As you may be aware, part of the immigration process of sponsoring international religious workers to the U.S. involves a site visit from USCIS (U.S. Citizenship and Immigration Services). This is required per the immigration regulations and is used to verify the elements of the petition filed by the sponsor (including sponsor and beneficiary information, work location, etc.). These site visits may occur with advance notice or without any notice at all.
By Angelia Amaya
RIS Legal Assistant
In 1990, I was born in Mexico into a staunchly Roman Catholic family. When I was twelve years old, my immediate family illegally migrated to California. We have lived there ever since.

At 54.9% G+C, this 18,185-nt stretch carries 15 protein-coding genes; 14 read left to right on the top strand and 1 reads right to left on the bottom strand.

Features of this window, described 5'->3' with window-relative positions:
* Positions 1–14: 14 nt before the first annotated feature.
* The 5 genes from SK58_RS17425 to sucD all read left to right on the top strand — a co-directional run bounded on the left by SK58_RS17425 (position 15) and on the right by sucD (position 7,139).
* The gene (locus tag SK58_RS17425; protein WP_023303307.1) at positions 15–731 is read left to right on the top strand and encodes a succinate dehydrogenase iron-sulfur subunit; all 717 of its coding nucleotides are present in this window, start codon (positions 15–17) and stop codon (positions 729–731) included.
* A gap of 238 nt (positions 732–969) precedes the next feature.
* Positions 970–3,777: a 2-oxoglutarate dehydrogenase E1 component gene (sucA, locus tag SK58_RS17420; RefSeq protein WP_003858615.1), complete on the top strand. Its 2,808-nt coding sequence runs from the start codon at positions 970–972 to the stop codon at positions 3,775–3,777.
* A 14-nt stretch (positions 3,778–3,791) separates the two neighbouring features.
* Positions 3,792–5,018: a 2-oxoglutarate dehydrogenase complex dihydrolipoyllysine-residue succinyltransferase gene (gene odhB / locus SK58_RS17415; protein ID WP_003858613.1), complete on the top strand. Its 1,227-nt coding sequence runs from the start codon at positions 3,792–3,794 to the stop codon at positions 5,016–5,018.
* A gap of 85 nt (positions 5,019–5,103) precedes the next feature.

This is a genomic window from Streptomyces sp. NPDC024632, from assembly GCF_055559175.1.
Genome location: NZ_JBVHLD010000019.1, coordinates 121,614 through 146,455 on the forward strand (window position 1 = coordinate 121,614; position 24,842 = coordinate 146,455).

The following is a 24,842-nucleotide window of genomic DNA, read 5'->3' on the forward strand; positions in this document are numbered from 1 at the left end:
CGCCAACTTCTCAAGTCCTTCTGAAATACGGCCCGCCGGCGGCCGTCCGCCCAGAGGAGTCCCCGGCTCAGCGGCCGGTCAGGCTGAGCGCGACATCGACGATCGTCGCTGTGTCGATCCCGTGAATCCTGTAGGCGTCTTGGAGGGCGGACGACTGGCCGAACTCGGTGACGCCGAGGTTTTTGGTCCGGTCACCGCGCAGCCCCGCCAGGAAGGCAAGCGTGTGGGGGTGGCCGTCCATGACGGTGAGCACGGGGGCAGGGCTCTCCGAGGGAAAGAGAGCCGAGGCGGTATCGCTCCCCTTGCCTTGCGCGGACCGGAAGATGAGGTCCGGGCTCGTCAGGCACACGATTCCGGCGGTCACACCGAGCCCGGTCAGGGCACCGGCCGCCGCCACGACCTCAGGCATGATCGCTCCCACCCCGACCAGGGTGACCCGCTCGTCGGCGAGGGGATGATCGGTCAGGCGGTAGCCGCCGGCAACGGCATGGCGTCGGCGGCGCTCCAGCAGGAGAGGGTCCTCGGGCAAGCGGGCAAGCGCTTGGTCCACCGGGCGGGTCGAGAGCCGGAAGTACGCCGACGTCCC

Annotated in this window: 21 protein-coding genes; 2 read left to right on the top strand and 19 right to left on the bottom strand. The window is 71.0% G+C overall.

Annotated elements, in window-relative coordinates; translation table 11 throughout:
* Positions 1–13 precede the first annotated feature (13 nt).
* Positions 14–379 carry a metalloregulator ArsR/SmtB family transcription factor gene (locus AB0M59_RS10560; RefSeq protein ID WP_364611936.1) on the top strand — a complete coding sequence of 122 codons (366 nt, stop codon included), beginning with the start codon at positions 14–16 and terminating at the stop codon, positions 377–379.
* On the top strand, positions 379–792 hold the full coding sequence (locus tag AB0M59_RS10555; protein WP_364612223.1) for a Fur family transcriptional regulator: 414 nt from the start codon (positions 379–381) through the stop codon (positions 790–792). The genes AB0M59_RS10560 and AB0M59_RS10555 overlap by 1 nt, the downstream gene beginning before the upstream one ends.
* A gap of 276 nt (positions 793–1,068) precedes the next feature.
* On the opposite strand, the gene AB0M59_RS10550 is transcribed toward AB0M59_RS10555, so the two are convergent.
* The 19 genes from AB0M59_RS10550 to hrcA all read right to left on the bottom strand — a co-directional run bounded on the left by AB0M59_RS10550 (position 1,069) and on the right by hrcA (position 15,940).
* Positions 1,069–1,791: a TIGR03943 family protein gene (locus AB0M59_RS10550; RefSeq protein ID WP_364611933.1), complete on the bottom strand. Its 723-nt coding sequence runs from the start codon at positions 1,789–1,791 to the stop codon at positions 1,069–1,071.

This summer, several attorneys in the Religious Immigration Section of CLINIC had the opportunity to travel and meet with their clients. The funding for this special endeavor was provided by a grant from the Open Society Foundation. These trips provided the attorneys with the chance to meet with clients, provide information regarding religious worker immigration and the need for immigration reform, and also help to foster understanding of CLINIC’s mission.
Attorney Kate Kuznetsova
By Minyoung Ohm
RIS Staff Attorney
This content rich, two-day training is focused on strategic program management and capacity development topics. The curriculum will include planning for “on the horizon” issues such as possible administrative relief reforms by The White House along with elements of CLINIC’s highly praised Immigration Program Management training, expanded for more advanced learning opportunities.